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Extra resources for A companion to S.Lang's Algebra 4ed.

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52, last two paragraphs [<]: Lang doesn’t seem to have made up his mind whether he wants to tell us about the completion of a group G with respect to an arbitrary directed system of normal subgroups, or only about the special case where is the set of all normal subgroups of finite index, so what he says is a bit inconsistent. The latter construction, called the ‘‘profinite completion’’ of G, is important; but since he doesn’t go into the theory of that completion, let us assume is a general directed system of normal subgroups.

One can obtain a countable cofinal chain, H1 ⊇ H1 ∩ H 2 ⊇ H1 ∩ H 2 ∩ H 3 ⊇ ... , and that the inverse limit over that chain is isomorphic to the inverse limit of the original system. This last statement is not obvious, but, as Lang says, it makes a nice exercise. (Actually, one can show from the cofinality assumption that there is a subsequence (Hi ) of (Hi ) m ⊆ Hi for all m, and is still cofinal in which satisfies Hi . This gives the desired chain without m m+1 taking intersections, and the statements Lang makes hold with Hi in place of Hi .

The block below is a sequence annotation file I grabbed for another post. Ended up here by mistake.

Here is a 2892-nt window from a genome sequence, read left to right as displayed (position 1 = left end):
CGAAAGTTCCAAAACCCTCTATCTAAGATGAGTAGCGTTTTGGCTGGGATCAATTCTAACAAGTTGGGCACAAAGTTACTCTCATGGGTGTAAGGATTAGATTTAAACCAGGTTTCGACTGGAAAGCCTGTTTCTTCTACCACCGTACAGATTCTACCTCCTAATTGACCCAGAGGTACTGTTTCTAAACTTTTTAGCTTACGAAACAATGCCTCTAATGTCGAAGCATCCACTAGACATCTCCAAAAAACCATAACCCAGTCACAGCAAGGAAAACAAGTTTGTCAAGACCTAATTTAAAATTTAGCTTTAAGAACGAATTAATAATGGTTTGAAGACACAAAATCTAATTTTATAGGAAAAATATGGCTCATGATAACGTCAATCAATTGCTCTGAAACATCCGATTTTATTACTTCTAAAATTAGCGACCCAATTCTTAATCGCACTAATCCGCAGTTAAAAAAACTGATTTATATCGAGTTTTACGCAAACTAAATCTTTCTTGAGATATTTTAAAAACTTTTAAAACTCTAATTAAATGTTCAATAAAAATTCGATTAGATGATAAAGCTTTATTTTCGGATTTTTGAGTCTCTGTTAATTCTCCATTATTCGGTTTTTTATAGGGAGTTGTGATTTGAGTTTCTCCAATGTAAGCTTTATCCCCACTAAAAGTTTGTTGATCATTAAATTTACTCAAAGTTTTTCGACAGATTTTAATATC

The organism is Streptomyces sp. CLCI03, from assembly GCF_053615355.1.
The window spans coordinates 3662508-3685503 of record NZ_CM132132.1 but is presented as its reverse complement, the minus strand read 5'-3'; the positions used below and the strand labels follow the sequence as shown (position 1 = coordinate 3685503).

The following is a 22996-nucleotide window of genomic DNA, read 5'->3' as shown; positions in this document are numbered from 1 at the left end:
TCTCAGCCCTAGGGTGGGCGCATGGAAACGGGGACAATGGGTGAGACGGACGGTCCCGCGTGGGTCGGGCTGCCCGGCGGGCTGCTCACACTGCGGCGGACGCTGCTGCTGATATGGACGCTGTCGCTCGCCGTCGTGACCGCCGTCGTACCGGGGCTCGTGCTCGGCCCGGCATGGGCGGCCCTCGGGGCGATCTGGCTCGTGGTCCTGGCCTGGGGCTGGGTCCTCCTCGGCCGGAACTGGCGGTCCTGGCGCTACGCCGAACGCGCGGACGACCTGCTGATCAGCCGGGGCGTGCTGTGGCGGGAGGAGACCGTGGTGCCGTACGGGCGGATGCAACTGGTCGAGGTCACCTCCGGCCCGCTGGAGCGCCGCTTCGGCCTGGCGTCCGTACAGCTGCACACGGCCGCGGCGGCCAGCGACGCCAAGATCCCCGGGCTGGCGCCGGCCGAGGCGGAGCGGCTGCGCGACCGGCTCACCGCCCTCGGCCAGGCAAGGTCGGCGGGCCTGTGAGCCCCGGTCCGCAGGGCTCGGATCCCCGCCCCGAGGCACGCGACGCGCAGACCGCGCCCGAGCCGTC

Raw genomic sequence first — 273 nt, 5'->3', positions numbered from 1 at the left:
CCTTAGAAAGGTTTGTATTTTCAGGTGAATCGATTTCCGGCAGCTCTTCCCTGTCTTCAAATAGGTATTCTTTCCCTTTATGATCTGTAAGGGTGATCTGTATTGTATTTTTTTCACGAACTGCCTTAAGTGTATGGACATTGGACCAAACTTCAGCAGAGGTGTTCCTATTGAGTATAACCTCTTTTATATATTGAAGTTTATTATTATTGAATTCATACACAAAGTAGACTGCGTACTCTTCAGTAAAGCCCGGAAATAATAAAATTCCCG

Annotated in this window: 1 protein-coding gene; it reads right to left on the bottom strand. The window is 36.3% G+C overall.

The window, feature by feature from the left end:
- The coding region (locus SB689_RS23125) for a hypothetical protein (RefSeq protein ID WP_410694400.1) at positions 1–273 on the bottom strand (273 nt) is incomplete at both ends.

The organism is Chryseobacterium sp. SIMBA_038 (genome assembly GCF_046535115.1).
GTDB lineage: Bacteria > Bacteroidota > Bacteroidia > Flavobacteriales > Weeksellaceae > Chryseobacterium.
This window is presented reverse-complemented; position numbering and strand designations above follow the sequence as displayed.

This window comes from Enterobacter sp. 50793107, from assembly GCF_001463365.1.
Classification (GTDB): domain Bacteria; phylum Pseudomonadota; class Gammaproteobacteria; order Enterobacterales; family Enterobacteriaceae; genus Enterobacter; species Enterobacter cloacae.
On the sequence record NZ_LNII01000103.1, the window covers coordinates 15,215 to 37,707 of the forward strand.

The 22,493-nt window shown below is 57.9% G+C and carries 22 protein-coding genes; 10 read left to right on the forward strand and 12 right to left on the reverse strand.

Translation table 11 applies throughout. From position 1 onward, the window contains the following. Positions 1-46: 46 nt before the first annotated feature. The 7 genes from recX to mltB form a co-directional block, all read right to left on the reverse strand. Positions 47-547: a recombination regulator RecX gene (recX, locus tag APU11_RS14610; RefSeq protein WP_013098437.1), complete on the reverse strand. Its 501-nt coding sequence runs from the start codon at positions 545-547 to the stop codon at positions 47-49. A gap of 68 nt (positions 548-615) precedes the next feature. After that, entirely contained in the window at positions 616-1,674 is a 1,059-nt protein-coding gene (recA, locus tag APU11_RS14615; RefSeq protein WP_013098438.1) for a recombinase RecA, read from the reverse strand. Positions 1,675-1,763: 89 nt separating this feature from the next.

If a a1 ≠ 1. Finally (iv) If a ≠ 1 and belongs to the same group as a1 , and if a a1 = 1, then we let a(a1 , ... , an ) = (a 2 , ... , an ) (understood to mean () if n =1). Restricting attention to the action of elements a ∈A, we find that the map A × X → X given by the above ‘‘multiplication’’ is indeed a group action. ) Similarly, the map B × X → X is an action of B. We define A ° B to be the group of permutations of X generated by the images of these two actions. Now if we write a- for the image of a ∈A ∪ B in Perm(X), then, simply from the fact that the group A ° B is generated by the images of A and B under certain homomorphisms a → a- , it is not hard to verify that every element of A ° B can be reduced to an expression a-1 ...

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